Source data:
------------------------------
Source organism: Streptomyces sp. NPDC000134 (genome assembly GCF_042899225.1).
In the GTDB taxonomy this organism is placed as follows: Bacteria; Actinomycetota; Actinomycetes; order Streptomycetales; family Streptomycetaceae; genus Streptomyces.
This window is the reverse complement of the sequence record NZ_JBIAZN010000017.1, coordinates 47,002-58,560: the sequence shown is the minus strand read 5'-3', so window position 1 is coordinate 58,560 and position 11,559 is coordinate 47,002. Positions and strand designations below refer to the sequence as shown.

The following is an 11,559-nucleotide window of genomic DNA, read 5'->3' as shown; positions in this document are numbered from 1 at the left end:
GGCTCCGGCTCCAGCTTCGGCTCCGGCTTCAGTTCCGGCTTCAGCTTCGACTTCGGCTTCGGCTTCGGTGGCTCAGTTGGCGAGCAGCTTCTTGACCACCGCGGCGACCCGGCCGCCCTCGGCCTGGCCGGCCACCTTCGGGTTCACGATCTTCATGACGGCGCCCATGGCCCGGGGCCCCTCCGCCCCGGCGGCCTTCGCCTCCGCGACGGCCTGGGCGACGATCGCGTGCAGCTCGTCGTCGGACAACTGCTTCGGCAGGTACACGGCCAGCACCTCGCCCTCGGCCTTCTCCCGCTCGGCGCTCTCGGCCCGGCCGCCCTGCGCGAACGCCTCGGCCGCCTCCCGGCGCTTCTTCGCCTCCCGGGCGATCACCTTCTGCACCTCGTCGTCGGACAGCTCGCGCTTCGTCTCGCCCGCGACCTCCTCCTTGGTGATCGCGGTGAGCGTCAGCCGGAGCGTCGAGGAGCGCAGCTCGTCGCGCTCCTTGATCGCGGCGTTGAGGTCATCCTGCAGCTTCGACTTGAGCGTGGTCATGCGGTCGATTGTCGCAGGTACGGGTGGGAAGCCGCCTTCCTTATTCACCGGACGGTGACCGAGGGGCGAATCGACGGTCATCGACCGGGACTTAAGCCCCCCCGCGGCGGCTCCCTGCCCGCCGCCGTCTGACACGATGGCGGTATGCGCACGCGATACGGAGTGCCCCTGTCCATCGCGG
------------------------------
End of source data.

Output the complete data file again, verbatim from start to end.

Source organism: Streptomyces sp. NPDC000134 (genome assembly GCF_042899225.1).
In the GTDB taxonomy this organism is placed as follows: Bacteria; Actinomycetota; Actinomycetes; order Streptomycetales; family Streptomycetaceae; genus Streptomyces.
This window is the reverse complement of the sequence record NZ_JBIAZN010000017.1, coordinates 47,002-58,560: the sequence shown is the minus strand read 5'-3', so window position 1 is coordinate 58,560 and position 11,559 is coordinate 47,002. Positions and strand designations below refer to the sequence as shown.

The following is an 11,559-nucleotide window of genomic DNA, read 5'->3' as shown; positions in this document are numbered from 1 at the left end:
GGCTCCGGCTCCAGCTTCGGCTCCGGCTTCAGTTCCGGCTTCAGCTTCGACTTCGGCTTCGGCTTCGGTGGCTCAGTTGGCGAGCAGCTTCTTGACCACCGCGGCGACCCGGCCGCCCTCGGCCTGGCCGGCCACCTTCGGGTTCACGATCTTCATGACGGCGCCCATGGCCCGGGGCCCCTCCGCCCCGGCGGCCTTCGCCTCCGCGACGGCCTGGGCGACGATCGCGTGCAGCTCGTCGTCGGACAACTGCTTCGGCAGGTACACGGCCAGCACCTCGCCCTCGGCCTTCTCCCGCTCGGCGCTCTCGGCCCGGCCGCCCTGCGCGAACGCCTCGGCCGCCTCCCGGCGCTTCTTCGCCTCCCGGGCGATCACCTTCTGCACCTCGTCGTCGGACAGCTCGCGCTTCGTCTCGCCCGCGACCTCCTCCTTGGTGATCGCGGTGAGCGTCAGCCGGAGCGTCGAGGAGCGCAGCTCGTCGCGCTCCTTGATCGCGGCGTTGAGGTCATCCTGCAGCTTCGACTTGAGCGTGGTCATGCGGTCGATTGTCGCAGGTACGGGTGGGAAGCCGCCTTCCTTATTCACCGGACGGTGACCGAGGGGCGAATCGACGGTCATCGACCGGGACTTAAGCCCCCCCGCGGCGGCTCCCTGCCCGCCGCCGTCTGACACGATGGCGGTATGCGCACGCGATACGGAGTGCCCCTGTCCATCGCGG